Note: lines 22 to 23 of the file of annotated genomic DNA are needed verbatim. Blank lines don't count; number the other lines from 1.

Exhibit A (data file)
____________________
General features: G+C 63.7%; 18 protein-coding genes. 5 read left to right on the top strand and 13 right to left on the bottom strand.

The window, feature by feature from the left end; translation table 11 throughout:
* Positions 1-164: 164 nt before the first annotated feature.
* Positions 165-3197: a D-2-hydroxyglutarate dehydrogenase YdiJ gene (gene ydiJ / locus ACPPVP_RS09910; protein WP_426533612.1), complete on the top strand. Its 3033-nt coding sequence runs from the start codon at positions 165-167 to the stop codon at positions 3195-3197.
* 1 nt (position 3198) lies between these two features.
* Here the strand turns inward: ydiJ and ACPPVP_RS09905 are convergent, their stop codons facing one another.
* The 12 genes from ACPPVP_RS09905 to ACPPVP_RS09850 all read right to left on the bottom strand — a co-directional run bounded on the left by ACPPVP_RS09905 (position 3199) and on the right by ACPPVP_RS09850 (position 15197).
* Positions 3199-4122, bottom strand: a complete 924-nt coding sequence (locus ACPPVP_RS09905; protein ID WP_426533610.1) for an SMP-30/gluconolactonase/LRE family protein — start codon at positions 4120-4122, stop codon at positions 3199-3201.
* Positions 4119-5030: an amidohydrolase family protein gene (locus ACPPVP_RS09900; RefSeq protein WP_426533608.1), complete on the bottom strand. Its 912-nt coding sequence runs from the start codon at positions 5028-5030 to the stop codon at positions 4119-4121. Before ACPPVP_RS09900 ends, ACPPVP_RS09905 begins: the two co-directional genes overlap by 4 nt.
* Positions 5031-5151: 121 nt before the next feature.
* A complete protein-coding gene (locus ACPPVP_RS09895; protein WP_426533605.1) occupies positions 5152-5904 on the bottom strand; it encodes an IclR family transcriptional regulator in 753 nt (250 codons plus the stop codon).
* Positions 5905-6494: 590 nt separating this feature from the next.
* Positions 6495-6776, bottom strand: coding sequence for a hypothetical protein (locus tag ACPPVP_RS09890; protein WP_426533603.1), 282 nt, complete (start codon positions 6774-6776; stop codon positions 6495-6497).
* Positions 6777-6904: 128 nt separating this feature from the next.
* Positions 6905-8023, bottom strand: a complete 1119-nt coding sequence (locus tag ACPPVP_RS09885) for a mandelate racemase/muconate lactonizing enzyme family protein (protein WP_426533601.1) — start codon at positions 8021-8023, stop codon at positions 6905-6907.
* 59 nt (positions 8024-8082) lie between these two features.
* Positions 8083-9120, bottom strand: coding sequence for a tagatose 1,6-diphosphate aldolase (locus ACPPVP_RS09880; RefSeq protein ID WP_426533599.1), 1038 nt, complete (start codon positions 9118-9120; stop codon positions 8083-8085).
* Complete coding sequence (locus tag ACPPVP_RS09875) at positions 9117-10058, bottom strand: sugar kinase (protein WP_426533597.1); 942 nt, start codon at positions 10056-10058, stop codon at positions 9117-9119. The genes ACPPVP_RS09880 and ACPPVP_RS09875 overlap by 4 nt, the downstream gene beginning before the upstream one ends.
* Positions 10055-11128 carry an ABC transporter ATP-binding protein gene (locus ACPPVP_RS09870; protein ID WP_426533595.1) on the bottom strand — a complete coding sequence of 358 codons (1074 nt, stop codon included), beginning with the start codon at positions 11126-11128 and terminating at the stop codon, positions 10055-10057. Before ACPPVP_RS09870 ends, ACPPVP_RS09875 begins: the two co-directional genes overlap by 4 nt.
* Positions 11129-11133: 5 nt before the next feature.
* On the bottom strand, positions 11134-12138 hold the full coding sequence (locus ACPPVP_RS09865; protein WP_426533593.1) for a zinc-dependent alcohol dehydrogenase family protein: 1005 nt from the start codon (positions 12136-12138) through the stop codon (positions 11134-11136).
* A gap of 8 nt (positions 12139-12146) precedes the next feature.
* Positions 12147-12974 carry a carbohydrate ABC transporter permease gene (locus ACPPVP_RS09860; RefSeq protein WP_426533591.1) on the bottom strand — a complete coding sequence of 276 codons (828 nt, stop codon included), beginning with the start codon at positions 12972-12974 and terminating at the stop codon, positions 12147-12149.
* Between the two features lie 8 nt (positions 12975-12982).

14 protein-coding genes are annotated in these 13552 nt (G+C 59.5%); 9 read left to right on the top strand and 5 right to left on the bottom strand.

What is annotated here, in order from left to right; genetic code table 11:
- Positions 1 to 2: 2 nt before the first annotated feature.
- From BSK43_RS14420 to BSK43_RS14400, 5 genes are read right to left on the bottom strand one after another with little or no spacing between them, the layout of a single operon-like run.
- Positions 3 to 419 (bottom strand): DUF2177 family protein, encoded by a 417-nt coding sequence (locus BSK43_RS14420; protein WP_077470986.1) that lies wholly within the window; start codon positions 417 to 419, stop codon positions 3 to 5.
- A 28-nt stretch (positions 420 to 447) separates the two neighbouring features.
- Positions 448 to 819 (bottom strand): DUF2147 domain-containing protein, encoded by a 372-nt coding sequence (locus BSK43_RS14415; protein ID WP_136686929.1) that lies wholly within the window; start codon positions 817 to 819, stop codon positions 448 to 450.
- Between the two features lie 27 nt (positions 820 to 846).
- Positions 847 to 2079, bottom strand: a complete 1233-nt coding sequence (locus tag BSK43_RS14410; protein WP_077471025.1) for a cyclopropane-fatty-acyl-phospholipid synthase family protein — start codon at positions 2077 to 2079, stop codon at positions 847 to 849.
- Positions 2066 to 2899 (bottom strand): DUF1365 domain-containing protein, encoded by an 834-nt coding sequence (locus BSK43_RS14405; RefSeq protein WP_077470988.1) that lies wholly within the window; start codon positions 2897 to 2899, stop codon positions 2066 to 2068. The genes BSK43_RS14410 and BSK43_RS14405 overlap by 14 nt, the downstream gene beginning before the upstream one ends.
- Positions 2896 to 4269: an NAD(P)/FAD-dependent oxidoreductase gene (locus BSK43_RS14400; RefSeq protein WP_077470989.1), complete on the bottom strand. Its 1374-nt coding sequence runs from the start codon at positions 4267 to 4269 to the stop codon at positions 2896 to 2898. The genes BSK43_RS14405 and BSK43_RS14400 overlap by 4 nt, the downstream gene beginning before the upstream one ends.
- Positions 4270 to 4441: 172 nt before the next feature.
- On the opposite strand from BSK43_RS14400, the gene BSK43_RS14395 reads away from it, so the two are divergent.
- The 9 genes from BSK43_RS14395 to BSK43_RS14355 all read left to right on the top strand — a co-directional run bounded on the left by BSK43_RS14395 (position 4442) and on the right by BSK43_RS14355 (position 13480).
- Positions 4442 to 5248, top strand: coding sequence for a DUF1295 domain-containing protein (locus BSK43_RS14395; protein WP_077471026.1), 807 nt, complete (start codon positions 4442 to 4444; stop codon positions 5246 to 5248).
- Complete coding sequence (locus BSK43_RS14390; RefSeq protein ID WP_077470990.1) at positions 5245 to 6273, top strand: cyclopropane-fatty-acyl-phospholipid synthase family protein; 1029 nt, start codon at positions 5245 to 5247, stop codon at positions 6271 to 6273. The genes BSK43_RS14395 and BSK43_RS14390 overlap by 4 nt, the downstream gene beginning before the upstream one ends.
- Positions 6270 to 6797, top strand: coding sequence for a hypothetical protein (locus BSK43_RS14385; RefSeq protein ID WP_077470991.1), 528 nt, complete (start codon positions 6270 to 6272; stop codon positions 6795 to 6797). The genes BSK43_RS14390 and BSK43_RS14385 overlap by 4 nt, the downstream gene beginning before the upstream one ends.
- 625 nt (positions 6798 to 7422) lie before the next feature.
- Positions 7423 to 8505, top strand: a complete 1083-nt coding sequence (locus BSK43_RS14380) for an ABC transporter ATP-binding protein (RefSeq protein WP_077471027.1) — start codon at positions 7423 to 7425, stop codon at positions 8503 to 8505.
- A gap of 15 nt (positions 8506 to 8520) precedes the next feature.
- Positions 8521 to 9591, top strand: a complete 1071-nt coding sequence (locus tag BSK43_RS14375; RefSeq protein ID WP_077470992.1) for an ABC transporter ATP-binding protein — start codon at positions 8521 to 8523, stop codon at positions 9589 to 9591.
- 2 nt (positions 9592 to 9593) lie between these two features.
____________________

* A gap of 8 nt (positions 12139-12146) precedes the next feature.
* Positions 12147-12974 carry a carbohydrate ABC transporter permease gene (locus ACPPVP_RS09860; RefSeq protein WP_426533591.1) on the bottom strand — a complete coding sequence of 276 codons (828 nt, stop codon included), beginning with the start codon at positions 12972-12974 and terminating at the stop codon, positions 12147-12149.